It has been on our wishlist ever since we left for Afghanistan: the Panjshir valley. A little over 100 km northeast of Kabul, it had the promise of nature, of an independent people that neither the Russians nor the Taliban could conquer, of the tomb of Massoud, the iconic warlord who is revered through photos in many parts of Afghanistan. Arranging transportation turned out to be more complicated though: the price we had read about turned out to be impossible to get from the various guesthouses we tried. Since we never met any taxi drivers in Kabul who spoke English, and our Dari was not sufficient to explain what we wanted, we ended up with a late-minute deal through our guesthouse. The next morning, our driver is at the hotel early, and we set off through the still low traffic, heading north. The driver does speak some English, and eagerly points out spots where the road is damaged: detonated roadside bombs caused bumps in the asphalt. He also warns us while driving through a few villages: according to him, they are controlled by the Taliban at night, and are more or less safe during the day. He is relieved when we leave the main road to the north, which we have taken on our bus ride to Mazar-e-Sharif the week before. We see street stalls with enormous bags full of grapes, and are very tempted to buy them, but then we realize we will never be able to eat them all.
We take a left, and drive into the Panjshir valley. We are soon stopped at a checkpoint, where the soldiers want to see our passports. Just a little ahead: an arch with pictures of Massoud. He is omnipresent in Afghanistan, but an even bigger hero here. Massoud was dubbed the Lion of the Panjshir because of his courage: he fought the Soviets, and then the Taliban and others. The Panjshir is all about lions: it translates to Five Lions (making Massoud the Lion of the Five Lions). I expected entering through a mountain pass, but after driving through a narrow gorge with water rushing by on our right hand side, the Panjshir opens up, and we see tree-less mountains on both sides, with a green valley bed through which the river runs in between. Villages with adobe houses cling to the mountain slopes, we see fields where crops are grown, we see rusting Soviet tanks at the roadside and in the river, we pass through one village after the other. The Panjshir turns out to be much more populated than we expected. The driver is from the Panjshir, greets more and more people until he proudly points out his own house before turning left and driving uphill to the resting place of the Lion of the Panjshir. In the middle of the valley, on a small plateau overlooking the Panjshir, an impressive mausoleum is built. The water does not run in the white channels. A local opens the door to the domed building in which Massoud rests. After warning that a big attack on the US was imminent, he was killed just two days before the September 11 attacks of 2011. After all the pictures we have seen almost everywhere, it is surprising that we are the only visitors of his tomb today.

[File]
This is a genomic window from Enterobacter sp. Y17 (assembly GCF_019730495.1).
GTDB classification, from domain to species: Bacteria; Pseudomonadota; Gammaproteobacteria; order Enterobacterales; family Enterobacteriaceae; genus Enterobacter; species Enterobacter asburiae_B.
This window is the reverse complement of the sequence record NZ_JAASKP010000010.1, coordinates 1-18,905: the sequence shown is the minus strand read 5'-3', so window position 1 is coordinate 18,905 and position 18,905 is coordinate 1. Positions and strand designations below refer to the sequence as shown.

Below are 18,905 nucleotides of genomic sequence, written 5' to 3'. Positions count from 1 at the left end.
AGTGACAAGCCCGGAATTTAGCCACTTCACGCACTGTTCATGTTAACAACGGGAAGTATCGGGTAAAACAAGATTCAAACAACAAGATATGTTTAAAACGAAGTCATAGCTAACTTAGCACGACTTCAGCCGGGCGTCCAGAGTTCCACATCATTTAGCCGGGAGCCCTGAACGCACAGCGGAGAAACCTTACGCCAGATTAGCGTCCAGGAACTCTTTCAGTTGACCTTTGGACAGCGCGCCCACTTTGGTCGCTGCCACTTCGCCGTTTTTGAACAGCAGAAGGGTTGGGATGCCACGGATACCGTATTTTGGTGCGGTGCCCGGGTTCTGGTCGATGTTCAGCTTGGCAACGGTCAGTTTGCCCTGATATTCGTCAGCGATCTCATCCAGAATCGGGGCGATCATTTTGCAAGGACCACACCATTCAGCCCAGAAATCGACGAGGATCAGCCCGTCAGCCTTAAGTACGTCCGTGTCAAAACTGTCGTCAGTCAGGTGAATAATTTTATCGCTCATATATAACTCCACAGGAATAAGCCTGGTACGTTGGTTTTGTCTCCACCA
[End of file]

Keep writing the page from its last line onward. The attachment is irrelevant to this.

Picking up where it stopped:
After driving down, our driver wants to return to Kabul, and we have to convince him to make a left, as we want to see more of the Panjshir. He now also discovers that he has run out of fuel, and we lose some time looking for a refill. We make a phone call to our guesthouse in Kabul to make sure that he understands our plans for the day (which we thought were clear). We drive further northeast. There are more Soviet tanks, some still at strategic positions, some in a row, some slowly disintegrating in the Panjshir river. The more we advance, the narrower and more spectacular the valley becomes. Behind the mountains of the valley itself, appear snow-topped mountains of the Badakhshan province. We have been dying to get closer to nature, and when we are on our way back to Kabul, tell our driver to let us walk, and meet up later. We finally walk next to the river, have better views of the surrounding mountains and villages, see some of the sturdy old adobe houses, some of which have curious shapes. We meet a small group of shepherds, and while their sheep are grazing next to the Panjshir river, have a chai with them while trying to find out what their lives look like. On our way out of the valley, we have a quick bite at one of the many restaurants at the riverbank. During our drive back to Kabul, we realize that while visiting Afghanistan has certain risks of kidnapping and terror attacks, the biggest risk is the traffic on roads with too many vehicles, and where the only rule seems to be that there are no rules. That evening, one of the guys at the guesthouse gives us a plate with Panjshir grapes, and we dig into those sweet delicacies with fond memories of the Panjshir.
Personal travel impressions both in words and images from Panjshir Valley (). Clicking on the pictures enlarges them and enables you to send the picture as a free e-card or download it for personal use, for instance, on your weblog. Or click on the map above to visit more places close to Panjshir Valley.
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